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Tips to save energy and water while self-isolating at home
Conservation March 26, 2020

Odds are that you’re spending more time at home right now than ever before. While the COVID-19 pandemic impacts daily life around the globe, households will likely see an increase in energy and water usage as individuals and families stay put.

So how can you avoid any surprises on your utility bills while self-isolating?

There are some simple energy and water-saving tips that you may not have considered, so why not try tackling some of these hacks to be more resourceful:

Quit binging in HD: Catching up on your favorite Netflix shows is the ultimate quarantine activity, but one that also contributes to your carbon footprint. One study suggests that 420g of CO2 is emitted per every hour spent watching films on online streaming platforms. Watching in standard definition, rather than high definition (HD), which uses up to five times the energy,  is an easy way to lower your individual impact.

Reduce your “phantom load”: Some appliances, like a refrigerator or freezer, need to be left on all the time or kept on standby, like a smart speaker. Other devices, like computers or game consoles, are left on 24/7 and can account for about 8% of annual electricity costs in the average household. Smart power strips can detect when a device is in standby mode and turn off power to save energy.

Avoid peak rate times: Log into your utility account and look for peak or “time of use” rates. Your utility rates can double during those peak times, so choosing the right time of day to do a load of laundry could impact how much that spin cycle costs you at the end of the month. 

Change your air filters: Check your furnace or central air filter to see if you’re past due for a switch, which is recommended every 90 days. Keeping your filters fresh in a central air system can reduce energy consumption by 5%-15%, according to the Department of Energy.

Turn down the heat: Another quick DIY task is to turn down the temperature on your hot water heater. Decreasing the temperature by 10-20 degrees (don’t go below 120ºF) can reduce energy costs up to about 20% annually.

Check your fans: If you have ceiling fans, now is a great time to make sure they are set to the right direction for the season. If you’re still running the heat, fan blades should be turning clockwise to push warm air down. If you live in a warm climate, the blades should be turning counter-clockwise. Fans don’t cost a lot to run and help by making you feel cooler (or warmer).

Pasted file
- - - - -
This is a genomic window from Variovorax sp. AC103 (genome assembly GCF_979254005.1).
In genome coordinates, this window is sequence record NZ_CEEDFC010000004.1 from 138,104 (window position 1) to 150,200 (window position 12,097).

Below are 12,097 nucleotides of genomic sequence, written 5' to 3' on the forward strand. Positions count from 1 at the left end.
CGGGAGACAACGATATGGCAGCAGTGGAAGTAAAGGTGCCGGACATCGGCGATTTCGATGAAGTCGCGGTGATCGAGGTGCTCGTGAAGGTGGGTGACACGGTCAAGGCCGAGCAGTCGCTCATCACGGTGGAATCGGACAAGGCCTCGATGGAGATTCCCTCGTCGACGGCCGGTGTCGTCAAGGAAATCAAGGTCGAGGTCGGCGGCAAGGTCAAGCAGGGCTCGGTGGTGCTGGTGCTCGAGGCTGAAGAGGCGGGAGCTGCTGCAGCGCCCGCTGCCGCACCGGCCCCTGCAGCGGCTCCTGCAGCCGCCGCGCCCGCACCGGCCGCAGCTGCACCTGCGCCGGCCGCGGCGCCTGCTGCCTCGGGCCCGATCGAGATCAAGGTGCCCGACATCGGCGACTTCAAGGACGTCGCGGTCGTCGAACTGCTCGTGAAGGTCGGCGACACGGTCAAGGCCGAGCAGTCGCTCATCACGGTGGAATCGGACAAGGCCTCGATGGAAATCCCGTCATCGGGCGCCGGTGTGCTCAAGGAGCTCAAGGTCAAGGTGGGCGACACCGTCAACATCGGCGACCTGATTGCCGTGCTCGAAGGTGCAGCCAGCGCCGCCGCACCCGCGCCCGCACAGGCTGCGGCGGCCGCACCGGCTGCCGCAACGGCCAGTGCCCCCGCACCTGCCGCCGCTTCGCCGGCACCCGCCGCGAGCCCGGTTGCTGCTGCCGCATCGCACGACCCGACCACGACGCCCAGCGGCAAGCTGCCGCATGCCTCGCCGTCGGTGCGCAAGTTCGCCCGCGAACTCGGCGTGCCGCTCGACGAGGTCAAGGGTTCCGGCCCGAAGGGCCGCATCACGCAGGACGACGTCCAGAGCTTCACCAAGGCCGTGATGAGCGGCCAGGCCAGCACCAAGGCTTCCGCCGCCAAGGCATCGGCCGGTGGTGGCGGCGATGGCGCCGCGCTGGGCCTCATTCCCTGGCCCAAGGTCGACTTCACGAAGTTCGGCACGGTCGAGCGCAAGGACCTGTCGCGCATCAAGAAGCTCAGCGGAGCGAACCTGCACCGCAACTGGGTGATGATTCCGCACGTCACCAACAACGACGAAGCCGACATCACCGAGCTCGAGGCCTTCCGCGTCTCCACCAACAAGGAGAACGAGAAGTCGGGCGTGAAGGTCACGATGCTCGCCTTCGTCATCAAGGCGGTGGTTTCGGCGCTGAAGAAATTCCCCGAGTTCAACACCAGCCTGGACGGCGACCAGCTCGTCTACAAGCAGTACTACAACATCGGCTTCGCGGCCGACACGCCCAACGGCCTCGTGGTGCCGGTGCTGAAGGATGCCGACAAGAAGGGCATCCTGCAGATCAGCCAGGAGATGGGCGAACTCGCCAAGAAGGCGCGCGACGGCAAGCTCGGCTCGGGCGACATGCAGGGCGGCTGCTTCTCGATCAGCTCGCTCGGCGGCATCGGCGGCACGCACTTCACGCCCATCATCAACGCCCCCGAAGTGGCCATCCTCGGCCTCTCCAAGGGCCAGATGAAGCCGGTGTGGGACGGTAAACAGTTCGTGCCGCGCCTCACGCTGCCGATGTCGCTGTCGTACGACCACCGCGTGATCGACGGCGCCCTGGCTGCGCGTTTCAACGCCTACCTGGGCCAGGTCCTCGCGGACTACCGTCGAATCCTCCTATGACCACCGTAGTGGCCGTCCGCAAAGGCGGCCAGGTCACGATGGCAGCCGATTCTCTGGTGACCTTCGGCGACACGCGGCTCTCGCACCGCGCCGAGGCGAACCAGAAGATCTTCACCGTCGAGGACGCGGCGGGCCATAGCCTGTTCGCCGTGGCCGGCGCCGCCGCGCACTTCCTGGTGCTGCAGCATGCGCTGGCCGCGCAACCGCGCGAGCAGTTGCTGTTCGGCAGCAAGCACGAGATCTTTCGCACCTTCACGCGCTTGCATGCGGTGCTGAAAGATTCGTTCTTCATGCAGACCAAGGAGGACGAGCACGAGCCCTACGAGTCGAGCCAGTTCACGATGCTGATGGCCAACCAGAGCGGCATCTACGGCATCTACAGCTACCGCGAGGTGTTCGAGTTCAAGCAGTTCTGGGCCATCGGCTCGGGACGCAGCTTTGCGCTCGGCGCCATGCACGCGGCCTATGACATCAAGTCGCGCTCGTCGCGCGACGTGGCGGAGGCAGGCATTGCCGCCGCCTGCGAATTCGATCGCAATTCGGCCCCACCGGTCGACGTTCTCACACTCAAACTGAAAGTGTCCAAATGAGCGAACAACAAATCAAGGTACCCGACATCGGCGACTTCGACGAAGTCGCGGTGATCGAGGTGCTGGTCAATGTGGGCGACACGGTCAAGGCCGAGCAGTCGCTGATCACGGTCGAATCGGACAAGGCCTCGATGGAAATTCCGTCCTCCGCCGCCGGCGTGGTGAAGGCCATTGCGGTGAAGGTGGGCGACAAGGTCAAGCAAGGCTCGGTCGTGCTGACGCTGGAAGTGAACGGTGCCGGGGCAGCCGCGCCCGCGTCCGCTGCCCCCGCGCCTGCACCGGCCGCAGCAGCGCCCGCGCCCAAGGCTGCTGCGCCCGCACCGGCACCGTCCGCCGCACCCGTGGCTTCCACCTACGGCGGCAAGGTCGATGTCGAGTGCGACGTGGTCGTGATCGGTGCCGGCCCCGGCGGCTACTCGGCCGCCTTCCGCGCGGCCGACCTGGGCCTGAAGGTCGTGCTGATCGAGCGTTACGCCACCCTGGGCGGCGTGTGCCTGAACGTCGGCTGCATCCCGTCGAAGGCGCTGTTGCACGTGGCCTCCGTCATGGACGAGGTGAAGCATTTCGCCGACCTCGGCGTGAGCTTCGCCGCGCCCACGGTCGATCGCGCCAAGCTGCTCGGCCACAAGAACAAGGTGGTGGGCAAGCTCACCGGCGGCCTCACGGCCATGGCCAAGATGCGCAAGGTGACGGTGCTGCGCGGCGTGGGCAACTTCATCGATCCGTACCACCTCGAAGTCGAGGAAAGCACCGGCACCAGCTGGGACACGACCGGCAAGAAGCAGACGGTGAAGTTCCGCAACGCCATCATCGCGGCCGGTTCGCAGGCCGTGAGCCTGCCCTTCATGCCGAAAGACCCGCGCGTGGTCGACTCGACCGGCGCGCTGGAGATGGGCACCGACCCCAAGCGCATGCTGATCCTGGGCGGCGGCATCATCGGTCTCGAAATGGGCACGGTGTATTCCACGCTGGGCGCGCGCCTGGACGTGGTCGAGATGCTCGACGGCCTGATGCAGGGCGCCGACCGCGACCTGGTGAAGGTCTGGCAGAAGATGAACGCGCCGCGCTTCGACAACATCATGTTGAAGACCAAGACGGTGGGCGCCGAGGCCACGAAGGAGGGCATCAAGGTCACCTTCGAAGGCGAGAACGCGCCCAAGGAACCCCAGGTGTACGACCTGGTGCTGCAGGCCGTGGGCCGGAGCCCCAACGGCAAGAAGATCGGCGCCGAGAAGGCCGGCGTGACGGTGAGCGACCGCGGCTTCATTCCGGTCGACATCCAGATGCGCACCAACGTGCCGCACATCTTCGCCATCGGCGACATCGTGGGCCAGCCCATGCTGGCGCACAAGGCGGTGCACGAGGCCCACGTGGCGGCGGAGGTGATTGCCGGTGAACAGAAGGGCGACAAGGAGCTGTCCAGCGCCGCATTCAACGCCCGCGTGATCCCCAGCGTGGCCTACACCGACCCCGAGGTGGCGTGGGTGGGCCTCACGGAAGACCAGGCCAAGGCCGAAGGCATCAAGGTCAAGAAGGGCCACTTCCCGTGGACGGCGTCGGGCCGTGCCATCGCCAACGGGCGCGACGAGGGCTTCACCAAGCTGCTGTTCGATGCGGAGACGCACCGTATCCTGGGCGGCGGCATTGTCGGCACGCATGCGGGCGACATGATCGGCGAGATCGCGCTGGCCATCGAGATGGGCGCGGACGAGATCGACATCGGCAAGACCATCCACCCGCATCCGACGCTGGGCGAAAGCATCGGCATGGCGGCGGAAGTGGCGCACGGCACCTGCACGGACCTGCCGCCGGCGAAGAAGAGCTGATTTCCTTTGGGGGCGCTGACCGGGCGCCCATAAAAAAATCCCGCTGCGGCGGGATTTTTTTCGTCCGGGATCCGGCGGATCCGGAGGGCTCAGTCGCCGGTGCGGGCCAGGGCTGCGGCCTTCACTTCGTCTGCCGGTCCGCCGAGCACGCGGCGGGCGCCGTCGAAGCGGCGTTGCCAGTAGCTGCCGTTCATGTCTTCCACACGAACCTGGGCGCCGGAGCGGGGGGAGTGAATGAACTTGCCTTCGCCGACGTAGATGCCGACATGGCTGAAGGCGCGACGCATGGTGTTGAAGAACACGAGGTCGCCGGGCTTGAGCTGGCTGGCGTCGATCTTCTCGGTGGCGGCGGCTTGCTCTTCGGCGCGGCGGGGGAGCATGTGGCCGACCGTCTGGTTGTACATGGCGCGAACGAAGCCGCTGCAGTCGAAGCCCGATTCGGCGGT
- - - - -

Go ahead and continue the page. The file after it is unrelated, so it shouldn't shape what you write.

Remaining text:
More energy-saving tips:

  1. Recommended thermostat temperatures are 68°F when home and awake, and 58°F when away or asleep
  2. Think before turning on central heating. If the household is gathered in one room, maybe use an electric space heater
  3. Warm your home naturally by opening blinds and windows during daylight hours
  4. Use computer sleep and hibernate modes, which can be activated through your computer’s power settings manager
  5. Plug all personal electronics into a power strip and turn it off when electronics aren’t in use
  6. Turn down the brightness of your TV — factory settings are typically brighter than needed
  7. Engage your kids and have them turn lights and electronics off or shut doors behind them

Turn off the water: If you leave the water running while brushing your teeth, consider this: Turning off the faucet while you brush — or washing your hands —  could save you upwards of $65 on your annual water bill. You could also challenge your family to see who can take the shortest shower. Or consider skipping a shower every few days if you’re not as active as normal during self-quarantine. 

Downsize your lawn: The average American household uses 320 gallons of water per day, about 30 percent of which is devoted to outdoor uses. More than half of that outdoor water is used for watering lawns and gardens. Consider replacing some of that grass with a groundcover that is drought-resistant, covers a large area, and requires zero maintenance. 

More water-saving tips:

  1. Only run the washing machine and dishwasher when you have a full load
  2. Use a low flow showerhead and faucet aerators
  3. If you like cold drinking water, store water in the fridge versus running the tap to get it cold
  4. Install a dual flush or low flow toilet to reduce water usage by 40% to 50%
  5. Take a shower instead of a bath and set a 5-minute timer
  6. Install rain sensors on irrigation systems and a rain barrel for outdoor watering
  7. Monitor your water usage on your water bill and ask your local government about a home water audit

Lastly, here are a few additional energy-saving tips from the folks at Ownerly.

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